* Gold hits highest since late March at $1,332.10/oz
Stocks rise on expectations interest rates will stay low
* Biggest gold ETF sees largest inflow since early March
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By Jan Harvey
LONDON, July 1 (Reuters) - Gold hit its highest since late March on Tuesday as bets that record-low interest rates will persist buoyed stocks and on fresh signs of interest from investors in futures and bullion-backed funds. Platinum prices hit ten-month highs.
Spot gold hit a three-month high at $1,332.10 an ounce and was at $1,327.90 by 1411 GMT. U.S. gold futures for August delivery were up $5.30 an ounce at $1,327.30.
Expectations that interest rates will remain at record lows for some time yet and upbeat Chinese data lifted U.S., European and Asian stocks on Tuesday, traders said. Low interest rates tend to favor non-yielding bullion.
"Lower interest rates are for sure a supportive factor for gold, and if that idea spreads in the market, it might trigger investor invest there as well," Heraeus trader Alexander Zumpfe said. "(I) could imagine that ETF buying we already saw over the last couple of days is (also) delivering some support."
The world's largest gold exchange-traded fund, New York's SPDR Gold Shares, reported a 5.7 tonne inflow on Monday, the biggest one-day change it has reported in its holdings since March 10.
Monday's surge has taken the fund's holdings to the highest since late April at 790.7 tonnes, after they fell to their lowest since late 2008 in May at 776.9 tonnes.
"Gold's strength over the past 24 hours could partly be explained by chunky ETF buying yesterday," Swiss bank UBS said in a note on Tuesday.
"The significant change in ETF flows this year compared to last year is a key factor that is helping gold - that the aggressive ETF selling of 2013 has not made a comeback has provided ongoing support."
In addition, data from the Commodity Futures Trading Commission showed on Friday that hedge funds and money managers increased their bullish bets in gold futures and options to their highest since March after last week's strong rally in bullion prices.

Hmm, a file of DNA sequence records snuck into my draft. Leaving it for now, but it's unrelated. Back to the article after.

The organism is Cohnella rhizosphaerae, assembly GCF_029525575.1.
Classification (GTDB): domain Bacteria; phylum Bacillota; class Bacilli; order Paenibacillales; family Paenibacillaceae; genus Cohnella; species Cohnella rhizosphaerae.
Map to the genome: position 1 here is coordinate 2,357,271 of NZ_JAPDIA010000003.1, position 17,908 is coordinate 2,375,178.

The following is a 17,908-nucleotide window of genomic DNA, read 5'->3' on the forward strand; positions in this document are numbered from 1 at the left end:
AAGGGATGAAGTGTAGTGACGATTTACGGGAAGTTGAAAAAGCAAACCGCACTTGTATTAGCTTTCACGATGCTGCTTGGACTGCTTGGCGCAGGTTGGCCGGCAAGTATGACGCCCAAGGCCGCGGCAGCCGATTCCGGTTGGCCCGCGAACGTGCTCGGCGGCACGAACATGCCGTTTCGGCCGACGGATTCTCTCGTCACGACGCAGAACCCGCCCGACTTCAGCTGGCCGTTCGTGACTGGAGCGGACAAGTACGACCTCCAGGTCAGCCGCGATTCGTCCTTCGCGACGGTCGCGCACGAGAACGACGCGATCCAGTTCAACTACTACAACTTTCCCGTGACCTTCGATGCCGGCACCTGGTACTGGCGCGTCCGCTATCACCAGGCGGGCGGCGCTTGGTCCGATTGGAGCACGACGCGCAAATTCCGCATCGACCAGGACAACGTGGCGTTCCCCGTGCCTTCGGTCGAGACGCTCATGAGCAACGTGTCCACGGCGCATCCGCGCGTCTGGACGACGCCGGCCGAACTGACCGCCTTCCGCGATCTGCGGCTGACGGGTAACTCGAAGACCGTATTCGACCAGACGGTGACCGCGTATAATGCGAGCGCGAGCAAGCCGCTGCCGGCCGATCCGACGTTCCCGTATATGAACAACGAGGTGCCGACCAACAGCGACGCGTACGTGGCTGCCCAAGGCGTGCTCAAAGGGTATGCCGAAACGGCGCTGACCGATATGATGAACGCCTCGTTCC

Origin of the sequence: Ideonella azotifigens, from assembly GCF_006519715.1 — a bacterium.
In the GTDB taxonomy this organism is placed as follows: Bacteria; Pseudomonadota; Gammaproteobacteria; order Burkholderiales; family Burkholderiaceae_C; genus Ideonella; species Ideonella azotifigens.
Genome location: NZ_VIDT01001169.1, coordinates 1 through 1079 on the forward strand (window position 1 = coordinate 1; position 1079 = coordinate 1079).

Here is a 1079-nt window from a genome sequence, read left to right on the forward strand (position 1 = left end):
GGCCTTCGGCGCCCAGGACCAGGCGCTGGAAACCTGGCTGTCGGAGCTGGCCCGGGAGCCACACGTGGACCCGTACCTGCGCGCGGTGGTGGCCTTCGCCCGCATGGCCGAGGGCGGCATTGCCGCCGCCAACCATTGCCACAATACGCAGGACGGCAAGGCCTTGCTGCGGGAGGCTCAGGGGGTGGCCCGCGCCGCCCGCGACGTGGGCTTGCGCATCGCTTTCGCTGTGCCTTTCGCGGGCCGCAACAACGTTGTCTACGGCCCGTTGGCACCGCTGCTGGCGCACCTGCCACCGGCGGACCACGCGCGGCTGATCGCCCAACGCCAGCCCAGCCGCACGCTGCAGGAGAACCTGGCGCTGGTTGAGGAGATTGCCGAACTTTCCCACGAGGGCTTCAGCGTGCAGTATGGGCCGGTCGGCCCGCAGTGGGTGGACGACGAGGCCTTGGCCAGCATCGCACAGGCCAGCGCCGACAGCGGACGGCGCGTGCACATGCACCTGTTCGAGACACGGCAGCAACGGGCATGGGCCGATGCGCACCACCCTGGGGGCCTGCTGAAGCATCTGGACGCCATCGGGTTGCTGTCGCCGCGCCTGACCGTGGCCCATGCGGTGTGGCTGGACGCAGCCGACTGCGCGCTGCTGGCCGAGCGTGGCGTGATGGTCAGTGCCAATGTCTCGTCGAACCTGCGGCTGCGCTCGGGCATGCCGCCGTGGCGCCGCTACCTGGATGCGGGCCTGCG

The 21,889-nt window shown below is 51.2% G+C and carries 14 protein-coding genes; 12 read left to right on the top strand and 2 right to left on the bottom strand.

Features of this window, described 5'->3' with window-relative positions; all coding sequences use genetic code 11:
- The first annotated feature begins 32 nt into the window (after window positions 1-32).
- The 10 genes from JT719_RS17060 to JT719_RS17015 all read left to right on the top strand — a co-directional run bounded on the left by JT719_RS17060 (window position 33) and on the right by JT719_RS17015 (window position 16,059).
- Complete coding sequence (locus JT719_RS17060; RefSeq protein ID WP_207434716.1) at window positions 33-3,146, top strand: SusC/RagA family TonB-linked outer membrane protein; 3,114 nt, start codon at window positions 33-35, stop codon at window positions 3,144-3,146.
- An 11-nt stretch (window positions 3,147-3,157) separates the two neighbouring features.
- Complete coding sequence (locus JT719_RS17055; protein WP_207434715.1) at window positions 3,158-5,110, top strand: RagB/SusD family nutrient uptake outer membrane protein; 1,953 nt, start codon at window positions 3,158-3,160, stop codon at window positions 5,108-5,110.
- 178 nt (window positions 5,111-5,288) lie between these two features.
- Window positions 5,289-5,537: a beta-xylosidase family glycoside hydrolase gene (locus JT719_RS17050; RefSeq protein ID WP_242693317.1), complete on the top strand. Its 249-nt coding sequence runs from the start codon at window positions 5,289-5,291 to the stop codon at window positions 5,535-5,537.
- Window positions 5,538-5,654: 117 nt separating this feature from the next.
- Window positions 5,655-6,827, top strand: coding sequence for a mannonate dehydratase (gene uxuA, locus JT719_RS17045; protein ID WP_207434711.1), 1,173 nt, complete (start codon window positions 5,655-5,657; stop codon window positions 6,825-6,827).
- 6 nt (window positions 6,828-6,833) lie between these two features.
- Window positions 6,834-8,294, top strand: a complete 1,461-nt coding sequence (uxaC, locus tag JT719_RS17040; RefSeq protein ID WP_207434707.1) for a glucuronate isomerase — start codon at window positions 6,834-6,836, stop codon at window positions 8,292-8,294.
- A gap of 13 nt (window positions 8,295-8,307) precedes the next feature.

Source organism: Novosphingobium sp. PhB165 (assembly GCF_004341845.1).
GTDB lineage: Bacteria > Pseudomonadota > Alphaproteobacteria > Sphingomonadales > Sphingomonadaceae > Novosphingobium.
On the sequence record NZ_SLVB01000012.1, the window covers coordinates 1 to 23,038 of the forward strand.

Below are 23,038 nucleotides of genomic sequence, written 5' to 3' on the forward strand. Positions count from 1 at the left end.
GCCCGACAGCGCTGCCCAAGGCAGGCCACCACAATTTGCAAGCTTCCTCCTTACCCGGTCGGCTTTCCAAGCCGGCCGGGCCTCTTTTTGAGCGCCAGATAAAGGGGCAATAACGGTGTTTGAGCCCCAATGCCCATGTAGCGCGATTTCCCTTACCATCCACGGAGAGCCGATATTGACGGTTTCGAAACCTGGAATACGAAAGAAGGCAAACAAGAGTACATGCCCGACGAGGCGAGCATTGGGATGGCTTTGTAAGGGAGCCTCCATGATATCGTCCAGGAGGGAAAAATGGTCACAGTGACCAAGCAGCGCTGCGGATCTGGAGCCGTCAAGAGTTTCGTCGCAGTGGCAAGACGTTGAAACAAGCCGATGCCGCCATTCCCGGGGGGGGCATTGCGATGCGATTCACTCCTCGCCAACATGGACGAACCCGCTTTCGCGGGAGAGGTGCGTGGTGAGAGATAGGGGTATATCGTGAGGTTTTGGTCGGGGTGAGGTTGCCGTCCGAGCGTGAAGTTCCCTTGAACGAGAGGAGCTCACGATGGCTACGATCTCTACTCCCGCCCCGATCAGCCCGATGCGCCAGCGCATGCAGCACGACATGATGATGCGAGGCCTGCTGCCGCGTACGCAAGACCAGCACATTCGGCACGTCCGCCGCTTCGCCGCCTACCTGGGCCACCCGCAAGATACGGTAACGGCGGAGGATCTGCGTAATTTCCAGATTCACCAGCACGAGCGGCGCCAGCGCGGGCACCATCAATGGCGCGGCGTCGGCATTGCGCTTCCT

Tensions in Ukraine and the Middle East also supported gold, analysts said.
Russian President Vladimir Putin said on Tuesday he and European Union states had tried unsuccessfully to persuade Kiev to extend a ceasefire in east Ukraine, and the Ukrainian president had veered off the road to peace.
"If we can hold $1,321 today and close above $1,331 I think it could open the road towards a test of $1,370," Saxo Bank's head of commodities research Ole Hansen said. "A weaker dollar, the end of the ceasefire in Ukraine, tensions in Israel and rising ETF holdings have all provided some support."
In the physical markets, however, buyers were put off by the recent price increase. In top consumer China, local prices fell to a discount of about $1 an ounce to global prices on Tuesday from being on par in the previous session, in a sign of weak demand.
Platinum group metals outperformed gold and silver, as the end of a crippling five-month strike in South African mines last week removed some event risk from the market, analysts said.
South Africa's Anglo American Platinum said on Monday it was reviewing options for its Rustenburg operations, which were hit by the strike.
Spot platinum hit its highest since September at $1,501 an ounce and was up 1.2 percent at $1,499.99 an ounce in afternoon business. Spot palladium was up 1.4 percent at $852.10 an ounce.
Silver was up 0.3 percent at $21.03 an ounce.
(Additional reporting by A. Ananthalakshmi in Singapore, editing by William Hardy and Keiron Henderson)